The Science of Why We Don’t Believe in Science (Lecture and Course)

I’m teaching an online course in May entitled “The Science of Why We Don’t Believe in Science.”

The course will be based on my many writings on this subject.

Here’s the synopsis:

Ever wonder why we can never seem to stop fighting about settled scientific issues like climate change, evolution, and the safety of vaccines? Or simply why you can never seem to change a science denier’s mind? Renowned science journalist Chris Mooney has been reporting and writing on this subject for the past three years, and in this course, he walks you through a growing body of research on the psychology and emotions behind science denial. Topics covered include motivated reasoning, conspiratorial beliefs, and the psychology of political ideology and of religion. At the end of this month long course, not only will you understand what you’re actually up against when dealing with science deniers — you’ll know how to make headway against them.

For more info, see here.

Meanwhile, I also just gave a lecture on the same subject at UC Berkeley, which has just gone up on YouTube. If you have questions after watching this lecture, or want to dig deeper into the material discussed or want to talk about it, the course is probably for you:

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7 Responses to The Science of Why We Don’t Believe in Science (Lecture and Course)

  1. Ed Casillas says:

    Any comment on the contention by Dan Kahan that Paul Krugman Asymmetric Beliefs amongst republicans and democrats blog post last week is all wrong. Kahan argues his evidence supports symmetric motivated reasoning exists across the political spectrum. I recall you attempted to document asymmetric strength of belief systems in your latest book but were unable to develop an empirical basis in support of your anecdotal observations. Do you support Kahan’s conclusions?; he gives some indication that you do. I read through his journal article once, a fairly dense read and not easy to comprehend but one concern is that although the analysis and findings do not support asymmetric motivated reasoning across the political spectrum, it does not alternatively support symmetry either, that is a different question. Kahan though argues in his blog as I understand it (his blog post is also difficult to follow) that his research supports symmetry of motivated reasoning across the political spectrum. Do you agree?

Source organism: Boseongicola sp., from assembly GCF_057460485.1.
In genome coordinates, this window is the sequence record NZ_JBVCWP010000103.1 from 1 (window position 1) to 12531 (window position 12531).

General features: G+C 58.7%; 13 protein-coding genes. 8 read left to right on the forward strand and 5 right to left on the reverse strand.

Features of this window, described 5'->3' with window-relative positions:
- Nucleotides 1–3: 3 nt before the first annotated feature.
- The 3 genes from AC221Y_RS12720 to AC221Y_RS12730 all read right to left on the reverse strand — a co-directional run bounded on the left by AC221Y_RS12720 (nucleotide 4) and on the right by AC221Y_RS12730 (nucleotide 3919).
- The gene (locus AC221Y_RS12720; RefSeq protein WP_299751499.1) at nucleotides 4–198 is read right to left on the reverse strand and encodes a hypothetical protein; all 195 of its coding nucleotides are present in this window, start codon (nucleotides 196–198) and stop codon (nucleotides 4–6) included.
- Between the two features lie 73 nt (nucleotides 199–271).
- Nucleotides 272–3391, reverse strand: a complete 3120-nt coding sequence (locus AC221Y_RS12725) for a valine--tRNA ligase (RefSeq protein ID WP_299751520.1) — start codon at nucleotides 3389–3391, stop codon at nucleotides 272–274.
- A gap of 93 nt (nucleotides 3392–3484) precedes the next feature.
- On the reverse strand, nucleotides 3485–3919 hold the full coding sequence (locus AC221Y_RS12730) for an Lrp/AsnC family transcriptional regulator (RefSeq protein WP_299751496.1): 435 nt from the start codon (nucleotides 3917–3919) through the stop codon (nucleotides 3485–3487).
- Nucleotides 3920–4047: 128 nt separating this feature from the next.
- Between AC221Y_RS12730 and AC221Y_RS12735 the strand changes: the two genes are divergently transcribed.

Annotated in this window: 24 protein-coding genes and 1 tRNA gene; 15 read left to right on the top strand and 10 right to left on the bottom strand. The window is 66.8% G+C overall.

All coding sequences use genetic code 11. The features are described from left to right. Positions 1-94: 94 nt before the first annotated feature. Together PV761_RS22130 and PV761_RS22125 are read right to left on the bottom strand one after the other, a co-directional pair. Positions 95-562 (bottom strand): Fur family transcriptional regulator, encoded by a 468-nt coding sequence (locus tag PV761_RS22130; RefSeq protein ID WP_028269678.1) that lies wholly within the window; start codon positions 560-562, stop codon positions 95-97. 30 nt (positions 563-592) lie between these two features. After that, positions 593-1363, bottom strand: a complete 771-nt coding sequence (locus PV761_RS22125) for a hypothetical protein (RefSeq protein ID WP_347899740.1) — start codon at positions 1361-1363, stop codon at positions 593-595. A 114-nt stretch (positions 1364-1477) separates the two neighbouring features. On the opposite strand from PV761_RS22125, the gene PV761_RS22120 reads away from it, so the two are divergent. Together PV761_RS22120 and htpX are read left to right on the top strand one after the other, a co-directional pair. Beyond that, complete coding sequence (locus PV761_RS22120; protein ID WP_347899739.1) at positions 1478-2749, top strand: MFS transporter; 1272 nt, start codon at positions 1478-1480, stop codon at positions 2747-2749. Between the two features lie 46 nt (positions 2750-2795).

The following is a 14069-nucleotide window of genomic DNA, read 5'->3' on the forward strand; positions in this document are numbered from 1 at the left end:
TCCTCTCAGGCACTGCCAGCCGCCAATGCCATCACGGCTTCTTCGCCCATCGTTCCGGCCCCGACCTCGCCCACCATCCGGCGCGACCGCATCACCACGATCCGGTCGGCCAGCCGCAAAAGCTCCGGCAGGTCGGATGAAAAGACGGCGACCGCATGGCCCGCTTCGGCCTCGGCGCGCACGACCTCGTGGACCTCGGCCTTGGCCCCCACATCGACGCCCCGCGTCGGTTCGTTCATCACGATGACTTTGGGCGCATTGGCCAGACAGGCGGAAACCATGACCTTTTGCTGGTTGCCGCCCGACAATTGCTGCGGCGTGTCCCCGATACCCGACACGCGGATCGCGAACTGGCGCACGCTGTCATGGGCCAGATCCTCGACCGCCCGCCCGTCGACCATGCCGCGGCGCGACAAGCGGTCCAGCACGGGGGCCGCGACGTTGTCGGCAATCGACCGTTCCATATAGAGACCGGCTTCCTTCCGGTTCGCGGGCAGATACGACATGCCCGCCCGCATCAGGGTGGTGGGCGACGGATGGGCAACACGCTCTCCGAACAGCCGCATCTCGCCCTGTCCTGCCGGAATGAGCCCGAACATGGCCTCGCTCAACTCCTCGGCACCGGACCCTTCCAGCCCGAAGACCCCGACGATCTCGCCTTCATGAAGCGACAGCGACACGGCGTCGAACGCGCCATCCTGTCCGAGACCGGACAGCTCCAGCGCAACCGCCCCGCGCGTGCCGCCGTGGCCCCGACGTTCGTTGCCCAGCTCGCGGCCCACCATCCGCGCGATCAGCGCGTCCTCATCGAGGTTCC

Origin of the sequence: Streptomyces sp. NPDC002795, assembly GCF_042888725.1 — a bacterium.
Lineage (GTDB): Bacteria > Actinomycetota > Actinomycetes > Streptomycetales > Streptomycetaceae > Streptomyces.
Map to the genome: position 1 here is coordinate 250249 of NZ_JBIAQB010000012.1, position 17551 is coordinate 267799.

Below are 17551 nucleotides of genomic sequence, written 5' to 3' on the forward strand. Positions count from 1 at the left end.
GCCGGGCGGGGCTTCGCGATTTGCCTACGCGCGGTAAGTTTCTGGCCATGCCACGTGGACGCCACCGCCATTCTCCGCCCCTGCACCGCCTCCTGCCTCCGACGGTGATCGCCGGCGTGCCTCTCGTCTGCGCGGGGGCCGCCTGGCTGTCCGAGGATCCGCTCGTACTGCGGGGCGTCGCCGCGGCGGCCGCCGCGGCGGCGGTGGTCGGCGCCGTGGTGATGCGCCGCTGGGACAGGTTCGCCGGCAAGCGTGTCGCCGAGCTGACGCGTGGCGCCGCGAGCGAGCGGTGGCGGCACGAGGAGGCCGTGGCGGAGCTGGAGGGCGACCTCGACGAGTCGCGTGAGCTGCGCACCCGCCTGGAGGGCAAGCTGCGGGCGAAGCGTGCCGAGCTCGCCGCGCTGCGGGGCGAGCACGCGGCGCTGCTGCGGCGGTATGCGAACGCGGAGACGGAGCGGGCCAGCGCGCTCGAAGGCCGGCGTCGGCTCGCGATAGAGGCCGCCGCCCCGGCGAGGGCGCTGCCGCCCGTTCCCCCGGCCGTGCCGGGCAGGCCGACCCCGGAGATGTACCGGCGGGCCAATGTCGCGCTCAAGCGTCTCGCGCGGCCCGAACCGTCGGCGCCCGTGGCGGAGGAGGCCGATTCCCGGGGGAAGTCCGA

2. Chris Mooney says:

    Hi Ed,
    My feeling is that the jury is still out on asymmetry. We have to wait and see. It is being very actively researched right now.

  3. dirk says:

    hey Chris was just enjoying your Hans Jenny lecture but wondering about your conclusion that having been given this information there will be a constructive change in the audience’s behaviors as my experience is that by and large the cog-biases of liberals are such that they cannot give up on trying to reason with conservatives/libertarians, and often really enjoying going around and around with them (especially in places like Ta-Nehisi Coates’ blog where they get peer/in-group reinforcement). Does this make some sense given your research/experience? thanks

  4. Chris Mooney says:

    Totally possible. There will be a range in the audience on this. I do think that some libs are frustrated or introspective enough that they are ready to change their ways of doing things.

  5. dirk says:

    can’t hurt to try I suppose, would be interesting to see if research could narrow down the field to more receptive/response-able candidates for education/change, we desperately need knew ways to ‘hack’ peoples’ responses.

  6. Ed Casillas says:

    Ezra Klein has a post as a follow up about the potential asymmetry of beliefs along the political spectrum over at Vox (‘What’s the liberal equivalent of climate denial’). He articulates a possible answer that resonates and advances an interpretation that can relieve some of the potential discrepancies and conflicts argued by Kahan and Lewandowsky; i.e, that group dynamics in the real world can affect beliefs not evident when group interpretations are assembled by individual responses in a controlled environment. Klein’s assessment is anecdotal but one that hits on key element that I grappled with after reading Kahneman’s book; Thinking, Fast and Slow; does the findings he summarizes assembled largely from observations of individuals about whether we are rationalists or not work in group settings. I was curious as to the notion of whether group interactions (such as would be encountered in governing) can overcome our irrational tendencies that Kahneman and Haidt, for example, have uncovered. I think the jury is out still on how group dynamics overlays on individual belief statements, but Klein’s piece I think is nudging in that direction. Any thoughts?

  7. Chris Mooney says:

    My main thought of relevance is that conservatives are more group-oriented, e.g., see Jonathan Haidt’s work.